In just under a weeks time, myself & Piper will be setting sail for Europe. If you’ve never done it before, travelling abroad with your pet can be a little daunting. We’ve put together a guide on what to make sure you’ve done before you start your journey.
- Get your dog’s passport, sounds obvious right? If you’re applying for a new passport, I’d recommend getting it at least a month before you’re due to travel. To get the passport, you need to book an appointment with your vet. Prices vary, but typically you’d be looking at somewhere between £60 – £120. Your dog will have to have a rabies vaccination & you have to wait 21 days after the vaccination before you can travel. Be aware though, that come the 29th of March (yes, Brexit) European travel with a pet could change. In the event of a no deal brexit, vets are recommending that you also acquire a rabies titre test (blood test) & potentially a few more checks, to ensure you’re still ok to travel. If this applies to you, you can find much more info on the topic here. Always seek advice from your vet if you are unsure.
- Book your appointment for worming treatment for your return to the UK. Every dog must be given tapeworm treatment within a specific time period when reentering the UK. It must be given no less than 24 hours but no more than 120 hours (5 days) before you enter the UK. If your only going for a short trip (I.e less than 5 days) you can arrange for your vet at home to give the treatment before you travel. However if you’re travelling for longer, it’s recommended you find a vet abroad beforehand and book an appointment. If travelling from France, particularly Calais, there are a number of English speaking vets near the ferry/eurotunnel terminals. Be aware though, these will charge a premium for the privilege of the convenience. You could probably find a vet to do it cheaper further in land, if you’re prepared to potentially overcome a language barrier (most French speak basic English though). Remeber to take your pet’s passport to this appointment, as your vet has to sign the passport in order for the treatment to be validated.
- Update your dog’s microchip details. One of the requirements for obtaining a passport, is that your pet has a microchip. When you log on to your microchip provider’s database, you can usually add a holiday address. I would recommend doing this, so should in the awful event you became separated from your dog, you can be reunited that bit easier. I’d also making sure your mobile numbers (for the phones you’ll have with you whilst travelling) are up to date.
- Ensure you have some up-to-date photos of your dog on your phone, clearing showing what they look like from a variety of angles (eg. standing, close up of face, any noticeable features/markings). Should you ever become separated from your dog, having this within easy access on your phone will help a great deal in showing people what your pet looks like.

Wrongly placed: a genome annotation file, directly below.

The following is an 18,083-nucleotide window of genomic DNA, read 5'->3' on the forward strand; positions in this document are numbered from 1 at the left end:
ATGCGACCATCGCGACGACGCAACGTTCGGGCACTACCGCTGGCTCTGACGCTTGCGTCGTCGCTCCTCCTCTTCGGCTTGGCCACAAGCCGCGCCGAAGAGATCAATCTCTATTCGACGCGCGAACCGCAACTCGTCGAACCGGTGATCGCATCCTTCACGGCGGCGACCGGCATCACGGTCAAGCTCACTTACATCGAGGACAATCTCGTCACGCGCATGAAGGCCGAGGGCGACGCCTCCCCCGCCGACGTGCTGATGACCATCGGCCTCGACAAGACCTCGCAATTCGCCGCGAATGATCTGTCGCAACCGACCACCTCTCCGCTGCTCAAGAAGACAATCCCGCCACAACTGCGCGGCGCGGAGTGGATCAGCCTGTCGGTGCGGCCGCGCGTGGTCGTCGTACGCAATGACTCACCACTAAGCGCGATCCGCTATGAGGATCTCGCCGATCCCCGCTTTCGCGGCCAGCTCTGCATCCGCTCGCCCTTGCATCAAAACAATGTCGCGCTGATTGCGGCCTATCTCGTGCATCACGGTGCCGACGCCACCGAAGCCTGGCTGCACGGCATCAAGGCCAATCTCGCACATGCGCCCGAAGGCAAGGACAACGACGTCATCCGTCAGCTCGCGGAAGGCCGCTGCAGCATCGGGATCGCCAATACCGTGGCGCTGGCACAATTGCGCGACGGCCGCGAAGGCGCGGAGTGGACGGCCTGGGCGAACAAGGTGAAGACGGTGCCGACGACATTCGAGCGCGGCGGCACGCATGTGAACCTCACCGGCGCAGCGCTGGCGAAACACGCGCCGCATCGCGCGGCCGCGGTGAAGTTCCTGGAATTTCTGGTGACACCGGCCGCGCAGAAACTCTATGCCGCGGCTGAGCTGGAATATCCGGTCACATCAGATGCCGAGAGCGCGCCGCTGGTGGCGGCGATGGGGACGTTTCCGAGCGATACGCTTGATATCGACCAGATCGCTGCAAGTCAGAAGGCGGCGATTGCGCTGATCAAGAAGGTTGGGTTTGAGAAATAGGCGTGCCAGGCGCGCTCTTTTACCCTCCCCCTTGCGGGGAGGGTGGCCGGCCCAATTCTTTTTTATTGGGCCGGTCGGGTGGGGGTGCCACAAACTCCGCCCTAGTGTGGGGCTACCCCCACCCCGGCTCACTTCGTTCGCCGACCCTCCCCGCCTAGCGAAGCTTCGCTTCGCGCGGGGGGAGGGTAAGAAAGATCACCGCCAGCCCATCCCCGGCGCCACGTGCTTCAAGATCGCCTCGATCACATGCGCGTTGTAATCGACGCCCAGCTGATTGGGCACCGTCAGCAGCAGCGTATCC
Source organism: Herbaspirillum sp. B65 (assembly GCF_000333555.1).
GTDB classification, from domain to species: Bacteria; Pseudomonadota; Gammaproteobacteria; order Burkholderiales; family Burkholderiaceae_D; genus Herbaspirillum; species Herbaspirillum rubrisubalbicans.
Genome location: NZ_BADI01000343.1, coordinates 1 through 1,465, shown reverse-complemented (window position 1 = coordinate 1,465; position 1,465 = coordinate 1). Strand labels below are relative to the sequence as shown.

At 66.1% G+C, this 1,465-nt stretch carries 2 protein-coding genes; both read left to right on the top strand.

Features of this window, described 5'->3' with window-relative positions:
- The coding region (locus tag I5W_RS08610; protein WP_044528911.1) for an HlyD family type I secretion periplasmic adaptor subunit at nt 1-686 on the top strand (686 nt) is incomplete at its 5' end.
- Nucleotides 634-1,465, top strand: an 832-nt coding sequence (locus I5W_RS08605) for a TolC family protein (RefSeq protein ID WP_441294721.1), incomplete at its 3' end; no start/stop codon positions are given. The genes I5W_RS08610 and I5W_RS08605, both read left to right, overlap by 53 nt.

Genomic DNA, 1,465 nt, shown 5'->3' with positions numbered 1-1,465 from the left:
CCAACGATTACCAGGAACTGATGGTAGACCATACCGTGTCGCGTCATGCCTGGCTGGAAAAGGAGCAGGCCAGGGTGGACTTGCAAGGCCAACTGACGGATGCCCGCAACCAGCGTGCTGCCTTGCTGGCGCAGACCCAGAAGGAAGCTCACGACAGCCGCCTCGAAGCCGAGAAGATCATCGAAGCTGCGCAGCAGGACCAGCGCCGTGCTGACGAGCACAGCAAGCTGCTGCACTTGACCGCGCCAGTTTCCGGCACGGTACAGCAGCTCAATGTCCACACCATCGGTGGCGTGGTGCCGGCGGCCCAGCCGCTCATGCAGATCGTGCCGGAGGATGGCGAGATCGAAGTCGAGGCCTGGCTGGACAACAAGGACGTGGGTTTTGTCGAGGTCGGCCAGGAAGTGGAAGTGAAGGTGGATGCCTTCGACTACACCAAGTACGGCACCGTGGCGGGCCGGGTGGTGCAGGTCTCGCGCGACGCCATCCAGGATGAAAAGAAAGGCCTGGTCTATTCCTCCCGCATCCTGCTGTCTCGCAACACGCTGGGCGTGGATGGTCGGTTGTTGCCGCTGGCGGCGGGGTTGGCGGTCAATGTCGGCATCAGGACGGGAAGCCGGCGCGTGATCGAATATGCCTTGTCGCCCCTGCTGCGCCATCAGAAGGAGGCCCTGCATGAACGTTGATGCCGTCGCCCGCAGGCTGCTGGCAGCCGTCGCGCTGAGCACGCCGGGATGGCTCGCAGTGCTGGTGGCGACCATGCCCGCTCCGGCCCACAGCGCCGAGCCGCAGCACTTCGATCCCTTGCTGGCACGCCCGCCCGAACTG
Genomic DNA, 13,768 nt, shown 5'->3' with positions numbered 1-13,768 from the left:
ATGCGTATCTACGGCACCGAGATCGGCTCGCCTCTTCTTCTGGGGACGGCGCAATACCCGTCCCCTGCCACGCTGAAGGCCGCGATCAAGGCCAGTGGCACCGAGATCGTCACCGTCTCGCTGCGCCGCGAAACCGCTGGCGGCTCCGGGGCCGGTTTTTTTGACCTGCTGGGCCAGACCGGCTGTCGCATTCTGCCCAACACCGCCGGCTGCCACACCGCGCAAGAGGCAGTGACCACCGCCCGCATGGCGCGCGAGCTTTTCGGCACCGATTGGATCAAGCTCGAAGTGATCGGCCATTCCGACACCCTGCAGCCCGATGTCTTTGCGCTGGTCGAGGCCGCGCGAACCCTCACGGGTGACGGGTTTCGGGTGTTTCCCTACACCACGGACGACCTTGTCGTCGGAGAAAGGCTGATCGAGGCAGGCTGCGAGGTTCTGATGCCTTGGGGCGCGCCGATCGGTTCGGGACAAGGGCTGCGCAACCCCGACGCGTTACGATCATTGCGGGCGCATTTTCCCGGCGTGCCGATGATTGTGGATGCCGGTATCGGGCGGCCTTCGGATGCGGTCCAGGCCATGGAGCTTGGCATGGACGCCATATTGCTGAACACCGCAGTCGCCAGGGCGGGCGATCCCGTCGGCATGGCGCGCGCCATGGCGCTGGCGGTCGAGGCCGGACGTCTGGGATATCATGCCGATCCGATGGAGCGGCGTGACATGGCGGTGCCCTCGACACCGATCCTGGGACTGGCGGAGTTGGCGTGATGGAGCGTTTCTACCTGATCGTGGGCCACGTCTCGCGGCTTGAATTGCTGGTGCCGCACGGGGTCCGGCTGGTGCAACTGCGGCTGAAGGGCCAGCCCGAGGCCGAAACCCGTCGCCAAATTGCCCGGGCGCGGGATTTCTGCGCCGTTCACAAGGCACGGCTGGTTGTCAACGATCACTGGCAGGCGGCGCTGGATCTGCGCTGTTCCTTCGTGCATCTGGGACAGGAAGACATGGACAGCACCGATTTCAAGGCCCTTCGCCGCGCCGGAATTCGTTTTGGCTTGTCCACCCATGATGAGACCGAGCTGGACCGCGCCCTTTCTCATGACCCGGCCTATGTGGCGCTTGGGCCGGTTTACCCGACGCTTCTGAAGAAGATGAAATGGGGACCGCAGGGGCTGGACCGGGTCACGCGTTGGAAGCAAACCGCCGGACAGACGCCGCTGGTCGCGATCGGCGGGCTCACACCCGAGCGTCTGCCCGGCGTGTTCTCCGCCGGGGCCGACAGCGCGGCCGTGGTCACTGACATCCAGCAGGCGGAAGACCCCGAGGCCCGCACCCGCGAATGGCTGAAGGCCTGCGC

- Have a special ID tag made. Myself & Piper are travelling to the Netherlands, so I’ve had an ID made for our trip which on one side has my info on in English, and the other side in Dutch. Try to seek advice from a native speaker about the translation, if I’d have trusted google translate the Dutch on Piper’s tag woudln’t have made sense. It’s a good idea to put the UK code at the front of your number (+44) as the chances are if anyone ever needs to call you, they’ll be doing so off a foreign phone. I’d also recommend putting the address of your holiday cottage. We always use Engraving Studios for our tags, as they always great quality & the customer service is friendly.
- Find out if there are any “dog rules” in your destination country. For example when in France, you may be required to muzzle your dog if you use public transport. Knowing things like this prior to your trip will make things so much easier. Some countries have different “banned breeds” to the UK, so worth checking that too.
- Find the nearest vet to where you’re staying. This will come in handy if you ever had an emergency and need to seek veterinary care fast. Google search the nearest vet to the address of where you’re staying & save the number and address of the practise in your phone, prior to travelling. It’ll save you having to spend precious time googling/trying to find WiFi when you need to look after your dog.
- Inform your insurance company. If your pet is insured, it’s always a good idea to inform them of any foreign travel which you plan to take. Check your policy wording regarding how the insurance company deals with foreign travel & claims from abroad. It’s better to know before hand, than potentailly get a shock if you ever needed to use it. I’d recommend making a note of your policy number & any other relevant information you’d need, should the unfortunate event arise and you need to make a claim whilst away. Adding a blank claims form to your travel documents would be a good idea.
We hope you found this useful. Don’t forget to let us know if you’ve got any foreign trips planned.
Thanks for reading!
E & P x
3 thoughts on “Preparing for European Travel with your Dog”
The tag in Dutch is such a good idea!
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Thank you! I thought it would help if she did ever get lost! Fingers crossed she doesn’t though!